In addition to fundamental concepts like clearing drainage and rock structures, we began to learn more complex techniques, like Basic Rigging and Highlines (including ziplines, which help reduce volunteer impact on worksites), structure construction, even Trail Layout and Design, where volunteers learn how to assess a piece of land where a new trail might be built. This means WTA can not only help complete intricate projects; we also have some input in how Washington’s trail system develops.
Our partners at the Forest Service continue to be involved in our trainings. Several of the classes are taught by WTA crew leaders and land managers together. And they've noticed changes over the years. George Winters, a Forest Service employee based out of Darrington has been with us since early years. He had this to say of the 2018 Crew Leader College:
Learning New Tricks
This year, we added several new classes to keep building the skill set of our leaders. One, taught by Logistics Coordinator Rick Beckel and llama packer Charley Rosenberry covered how to pack for our backcountry trips supported by stock.
The logistics coordinator ensures our volunteer vacations are properly equipped, and with 43 trips going out in just six months, having volunteers who know how to help pack is a must. We rely on support not only from Charley and his llamas, but from many chapters of Back Country Horsemen of Washington to get our work done at those backcountry project sites.
Another a class was on Cultural Artifacts, taught by King County Parks archaeologist Brandy Rinck. Rachel Wendling, a 22-year old assistant crew leader and WTA's communications associate loved the class.
“It was fascinating to learn how common cultural artifacts are around the Puget Sound area. I feel better equipped to identify when something may be considered a cultural artifact, and how to respond if I run across one on trail.”
Finding Common Ground
Our growing group of volunteer leaders has allowed us to diversify where we work, and as we’ve expanded into new communities, we realized a need to develop some soft skills. About five years ago, we added Leadership and Emergency Response to the curriculum.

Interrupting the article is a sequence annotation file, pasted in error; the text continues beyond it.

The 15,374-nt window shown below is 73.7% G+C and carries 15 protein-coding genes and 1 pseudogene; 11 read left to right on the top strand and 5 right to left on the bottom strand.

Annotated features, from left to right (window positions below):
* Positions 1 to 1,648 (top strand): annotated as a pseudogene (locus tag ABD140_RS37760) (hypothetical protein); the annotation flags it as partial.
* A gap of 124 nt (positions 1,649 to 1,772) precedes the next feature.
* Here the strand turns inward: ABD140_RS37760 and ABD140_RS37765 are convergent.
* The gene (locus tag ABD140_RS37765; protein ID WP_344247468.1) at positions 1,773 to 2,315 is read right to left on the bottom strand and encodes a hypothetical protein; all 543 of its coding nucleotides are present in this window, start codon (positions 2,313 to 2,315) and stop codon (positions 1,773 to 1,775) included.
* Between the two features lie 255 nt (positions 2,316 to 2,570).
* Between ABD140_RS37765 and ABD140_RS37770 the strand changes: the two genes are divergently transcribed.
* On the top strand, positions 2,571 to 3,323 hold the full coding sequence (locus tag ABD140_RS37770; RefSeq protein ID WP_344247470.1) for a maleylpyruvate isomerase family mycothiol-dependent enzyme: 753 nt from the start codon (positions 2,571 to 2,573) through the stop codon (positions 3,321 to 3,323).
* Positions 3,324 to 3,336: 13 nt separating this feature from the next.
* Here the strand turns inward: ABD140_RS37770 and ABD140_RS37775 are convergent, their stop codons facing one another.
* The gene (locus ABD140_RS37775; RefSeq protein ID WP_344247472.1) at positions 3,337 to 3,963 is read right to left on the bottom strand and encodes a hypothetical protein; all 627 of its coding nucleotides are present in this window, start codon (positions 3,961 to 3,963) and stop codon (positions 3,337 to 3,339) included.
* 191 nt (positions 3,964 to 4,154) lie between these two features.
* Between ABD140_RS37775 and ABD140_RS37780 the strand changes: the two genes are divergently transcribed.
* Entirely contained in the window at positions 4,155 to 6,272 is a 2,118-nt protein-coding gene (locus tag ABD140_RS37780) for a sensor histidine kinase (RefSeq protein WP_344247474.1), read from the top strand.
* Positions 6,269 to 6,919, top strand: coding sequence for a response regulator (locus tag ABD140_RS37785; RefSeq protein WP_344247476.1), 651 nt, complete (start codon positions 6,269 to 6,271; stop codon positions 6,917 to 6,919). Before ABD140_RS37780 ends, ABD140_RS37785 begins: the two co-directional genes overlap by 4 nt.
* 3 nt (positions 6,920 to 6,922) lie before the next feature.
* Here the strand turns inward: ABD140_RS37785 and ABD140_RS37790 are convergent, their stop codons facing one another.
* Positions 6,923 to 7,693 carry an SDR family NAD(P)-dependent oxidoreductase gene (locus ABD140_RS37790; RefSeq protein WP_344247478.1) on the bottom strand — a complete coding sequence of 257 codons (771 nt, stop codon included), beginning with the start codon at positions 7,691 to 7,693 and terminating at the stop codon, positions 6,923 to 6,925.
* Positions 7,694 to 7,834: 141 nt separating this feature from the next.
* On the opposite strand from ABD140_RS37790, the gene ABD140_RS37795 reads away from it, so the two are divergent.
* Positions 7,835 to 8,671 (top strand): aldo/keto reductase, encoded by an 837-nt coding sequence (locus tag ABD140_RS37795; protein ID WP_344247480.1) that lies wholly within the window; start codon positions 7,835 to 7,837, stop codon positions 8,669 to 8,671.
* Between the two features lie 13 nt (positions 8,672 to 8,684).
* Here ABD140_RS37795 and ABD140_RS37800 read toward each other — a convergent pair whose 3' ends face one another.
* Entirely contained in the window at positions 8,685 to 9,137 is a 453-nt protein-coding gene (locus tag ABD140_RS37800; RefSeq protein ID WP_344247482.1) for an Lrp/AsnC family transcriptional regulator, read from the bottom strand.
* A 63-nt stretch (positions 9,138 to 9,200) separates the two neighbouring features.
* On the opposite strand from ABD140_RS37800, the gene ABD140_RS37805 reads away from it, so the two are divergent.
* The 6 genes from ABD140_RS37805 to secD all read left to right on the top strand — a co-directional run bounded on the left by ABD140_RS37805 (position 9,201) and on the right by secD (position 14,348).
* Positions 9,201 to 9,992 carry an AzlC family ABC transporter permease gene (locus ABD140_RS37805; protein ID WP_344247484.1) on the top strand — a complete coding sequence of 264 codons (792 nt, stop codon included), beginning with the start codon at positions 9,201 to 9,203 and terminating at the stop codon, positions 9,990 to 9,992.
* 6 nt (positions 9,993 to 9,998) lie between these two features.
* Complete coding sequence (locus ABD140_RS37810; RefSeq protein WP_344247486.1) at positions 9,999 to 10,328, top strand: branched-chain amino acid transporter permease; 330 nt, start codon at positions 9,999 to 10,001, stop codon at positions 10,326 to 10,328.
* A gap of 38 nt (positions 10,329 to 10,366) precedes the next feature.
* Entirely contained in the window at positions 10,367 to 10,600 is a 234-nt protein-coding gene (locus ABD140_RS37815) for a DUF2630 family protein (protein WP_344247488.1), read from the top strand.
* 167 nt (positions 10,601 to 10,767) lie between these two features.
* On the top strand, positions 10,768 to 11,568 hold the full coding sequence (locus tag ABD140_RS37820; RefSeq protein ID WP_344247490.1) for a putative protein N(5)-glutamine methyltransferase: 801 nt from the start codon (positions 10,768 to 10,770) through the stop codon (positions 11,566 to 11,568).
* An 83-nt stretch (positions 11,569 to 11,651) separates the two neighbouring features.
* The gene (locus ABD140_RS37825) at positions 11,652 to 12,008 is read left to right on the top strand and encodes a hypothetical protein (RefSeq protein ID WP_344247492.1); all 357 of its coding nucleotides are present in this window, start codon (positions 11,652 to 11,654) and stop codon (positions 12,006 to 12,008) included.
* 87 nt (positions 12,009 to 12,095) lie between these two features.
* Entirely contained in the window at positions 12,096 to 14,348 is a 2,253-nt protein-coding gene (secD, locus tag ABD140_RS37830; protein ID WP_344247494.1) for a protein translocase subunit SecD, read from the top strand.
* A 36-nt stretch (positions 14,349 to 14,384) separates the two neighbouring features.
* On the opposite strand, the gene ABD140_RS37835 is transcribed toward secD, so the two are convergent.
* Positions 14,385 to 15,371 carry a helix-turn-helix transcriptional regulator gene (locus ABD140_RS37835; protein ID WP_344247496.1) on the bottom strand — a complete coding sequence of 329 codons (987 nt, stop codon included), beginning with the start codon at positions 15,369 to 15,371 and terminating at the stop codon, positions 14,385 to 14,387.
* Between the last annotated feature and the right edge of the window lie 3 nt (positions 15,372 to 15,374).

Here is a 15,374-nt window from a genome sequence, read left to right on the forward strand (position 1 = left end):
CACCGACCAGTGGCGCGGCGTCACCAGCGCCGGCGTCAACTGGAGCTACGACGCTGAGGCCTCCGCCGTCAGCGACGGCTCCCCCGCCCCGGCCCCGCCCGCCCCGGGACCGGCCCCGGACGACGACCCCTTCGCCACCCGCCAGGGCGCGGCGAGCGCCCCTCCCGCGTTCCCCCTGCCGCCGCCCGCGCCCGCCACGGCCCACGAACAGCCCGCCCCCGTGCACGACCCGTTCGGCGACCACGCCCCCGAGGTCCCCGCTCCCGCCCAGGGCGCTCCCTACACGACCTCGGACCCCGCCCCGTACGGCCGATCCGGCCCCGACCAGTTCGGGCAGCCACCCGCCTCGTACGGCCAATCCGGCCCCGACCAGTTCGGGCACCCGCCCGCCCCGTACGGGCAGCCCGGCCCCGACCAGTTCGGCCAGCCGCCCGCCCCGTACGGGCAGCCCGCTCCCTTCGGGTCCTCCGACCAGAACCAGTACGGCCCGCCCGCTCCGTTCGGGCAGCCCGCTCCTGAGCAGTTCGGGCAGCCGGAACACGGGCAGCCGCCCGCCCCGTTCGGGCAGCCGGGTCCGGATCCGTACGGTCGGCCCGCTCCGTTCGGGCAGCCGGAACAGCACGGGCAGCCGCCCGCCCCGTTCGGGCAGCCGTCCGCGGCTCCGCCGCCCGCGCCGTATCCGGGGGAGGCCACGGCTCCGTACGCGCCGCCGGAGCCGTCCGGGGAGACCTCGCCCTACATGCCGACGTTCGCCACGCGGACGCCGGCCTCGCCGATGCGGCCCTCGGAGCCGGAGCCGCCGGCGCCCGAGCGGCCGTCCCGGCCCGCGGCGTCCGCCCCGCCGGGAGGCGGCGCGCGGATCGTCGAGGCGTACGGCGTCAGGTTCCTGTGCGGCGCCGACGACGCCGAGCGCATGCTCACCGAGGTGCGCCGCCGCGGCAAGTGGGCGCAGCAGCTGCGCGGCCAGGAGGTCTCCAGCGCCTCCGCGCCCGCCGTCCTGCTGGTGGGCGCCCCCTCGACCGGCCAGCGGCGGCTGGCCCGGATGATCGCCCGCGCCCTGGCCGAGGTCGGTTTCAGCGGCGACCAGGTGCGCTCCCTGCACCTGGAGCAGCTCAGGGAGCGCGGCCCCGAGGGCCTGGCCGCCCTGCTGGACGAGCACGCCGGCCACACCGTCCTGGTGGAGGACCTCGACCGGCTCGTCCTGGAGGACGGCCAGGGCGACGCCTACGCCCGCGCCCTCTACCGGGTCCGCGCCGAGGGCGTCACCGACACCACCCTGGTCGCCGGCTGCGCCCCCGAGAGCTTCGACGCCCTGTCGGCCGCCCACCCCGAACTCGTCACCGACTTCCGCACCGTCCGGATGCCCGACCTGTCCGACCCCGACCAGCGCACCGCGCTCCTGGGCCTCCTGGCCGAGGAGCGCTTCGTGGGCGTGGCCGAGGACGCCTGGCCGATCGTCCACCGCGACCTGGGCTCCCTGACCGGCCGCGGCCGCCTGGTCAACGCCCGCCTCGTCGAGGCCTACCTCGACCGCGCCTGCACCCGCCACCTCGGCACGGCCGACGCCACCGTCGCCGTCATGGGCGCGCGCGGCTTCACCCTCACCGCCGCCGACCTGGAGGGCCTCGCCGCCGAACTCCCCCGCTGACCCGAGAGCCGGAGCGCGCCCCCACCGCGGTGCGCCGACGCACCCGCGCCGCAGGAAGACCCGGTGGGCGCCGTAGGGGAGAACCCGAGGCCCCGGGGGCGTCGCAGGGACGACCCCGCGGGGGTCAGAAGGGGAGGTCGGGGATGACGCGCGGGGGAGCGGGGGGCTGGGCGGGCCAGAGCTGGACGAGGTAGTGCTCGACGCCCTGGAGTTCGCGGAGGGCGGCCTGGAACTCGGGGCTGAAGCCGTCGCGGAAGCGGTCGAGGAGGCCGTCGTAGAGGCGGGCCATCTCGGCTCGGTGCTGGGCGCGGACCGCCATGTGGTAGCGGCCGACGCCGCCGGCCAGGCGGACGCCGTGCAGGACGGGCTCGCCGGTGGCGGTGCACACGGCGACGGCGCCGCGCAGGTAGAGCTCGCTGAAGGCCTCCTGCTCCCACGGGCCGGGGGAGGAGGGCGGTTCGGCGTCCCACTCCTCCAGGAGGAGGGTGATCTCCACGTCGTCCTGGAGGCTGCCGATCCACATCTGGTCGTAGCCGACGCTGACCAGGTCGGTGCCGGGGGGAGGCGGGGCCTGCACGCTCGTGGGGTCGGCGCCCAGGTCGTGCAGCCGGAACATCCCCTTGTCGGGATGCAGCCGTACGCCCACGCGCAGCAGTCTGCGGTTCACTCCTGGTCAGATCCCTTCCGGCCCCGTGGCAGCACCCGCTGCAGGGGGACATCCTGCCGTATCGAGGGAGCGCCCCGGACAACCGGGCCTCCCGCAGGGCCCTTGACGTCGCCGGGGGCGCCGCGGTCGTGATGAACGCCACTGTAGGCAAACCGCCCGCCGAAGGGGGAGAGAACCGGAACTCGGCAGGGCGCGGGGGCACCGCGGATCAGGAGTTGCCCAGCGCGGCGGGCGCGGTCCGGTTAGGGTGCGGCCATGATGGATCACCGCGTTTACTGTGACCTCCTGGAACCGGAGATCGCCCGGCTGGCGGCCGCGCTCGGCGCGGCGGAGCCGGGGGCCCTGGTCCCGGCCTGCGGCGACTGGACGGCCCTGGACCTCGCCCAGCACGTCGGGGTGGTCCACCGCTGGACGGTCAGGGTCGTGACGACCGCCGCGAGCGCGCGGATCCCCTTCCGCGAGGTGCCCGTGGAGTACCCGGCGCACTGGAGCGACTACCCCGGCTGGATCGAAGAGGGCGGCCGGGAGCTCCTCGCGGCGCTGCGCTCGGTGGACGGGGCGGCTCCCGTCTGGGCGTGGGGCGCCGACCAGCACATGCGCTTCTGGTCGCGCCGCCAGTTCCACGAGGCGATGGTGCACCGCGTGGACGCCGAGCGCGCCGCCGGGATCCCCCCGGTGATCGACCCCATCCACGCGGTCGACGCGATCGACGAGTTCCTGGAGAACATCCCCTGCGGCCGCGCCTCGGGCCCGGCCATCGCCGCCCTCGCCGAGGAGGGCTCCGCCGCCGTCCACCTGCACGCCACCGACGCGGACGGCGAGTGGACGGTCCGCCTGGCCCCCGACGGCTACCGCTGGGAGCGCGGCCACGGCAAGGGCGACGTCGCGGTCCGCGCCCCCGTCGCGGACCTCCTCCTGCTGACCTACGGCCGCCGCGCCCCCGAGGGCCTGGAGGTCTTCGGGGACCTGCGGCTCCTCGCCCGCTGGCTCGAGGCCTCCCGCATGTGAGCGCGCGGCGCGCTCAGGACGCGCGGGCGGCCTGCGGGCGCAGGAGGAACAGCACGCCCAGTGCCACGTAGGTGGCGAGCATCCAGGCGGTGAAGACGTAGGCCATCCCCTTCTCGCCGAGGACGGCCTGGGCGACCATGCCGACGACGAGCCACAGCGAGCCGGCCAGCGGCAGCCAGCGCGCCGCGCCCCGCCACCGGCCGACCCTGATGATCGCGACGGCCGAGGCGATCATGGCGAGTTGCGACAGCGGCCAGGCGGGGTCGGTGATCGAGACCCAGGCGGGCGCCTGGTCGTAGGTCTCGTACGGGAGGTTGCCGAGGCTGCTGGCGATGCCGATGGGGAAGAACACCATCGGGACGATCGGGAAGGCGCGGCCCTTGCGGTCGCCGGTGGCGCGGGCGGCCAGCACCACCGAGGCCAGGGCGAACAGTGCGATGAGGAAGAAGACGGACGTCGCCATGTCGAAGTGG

This helped teach our leaders how to handle backcountry emergencies, but also how to manage larger groups of volunteers. Over the years, our base of volunteers and leaders has become increasingly diverse and reflective of the communities in which we work, something we're happy to see. Andrew Lee has seen the change in the five years he’s been volunteering with WTA.
“As someone who is Asian, I can say there weren’t many people at my first Crew Leader College [four years ago] who looked like me. Now, I see more people in the crowd closer to my age, but also reflecting more races, creeds, and cultures. That makes me excited."
He continued: "I’m happy we have so many people who are willing to go out, no matter what they look like; they just have a common interest. I think the bonding and the shared love of trails is what’s important. I hope WTA continues to push that forward, and provide a safe space where we just work together on a trail and learn about each other. That’s the most exciting thing about the future of WTA for me.”
Like Andrew, I've also attended four Crew Leader Colleges, and one of the most rewarding things about them is spending time with the many inspiring, fun, and motivating people who are part of WTA's trail maintenance community. It's gratifying to be part of the community; I can't wait to see what we can to together in the coming years.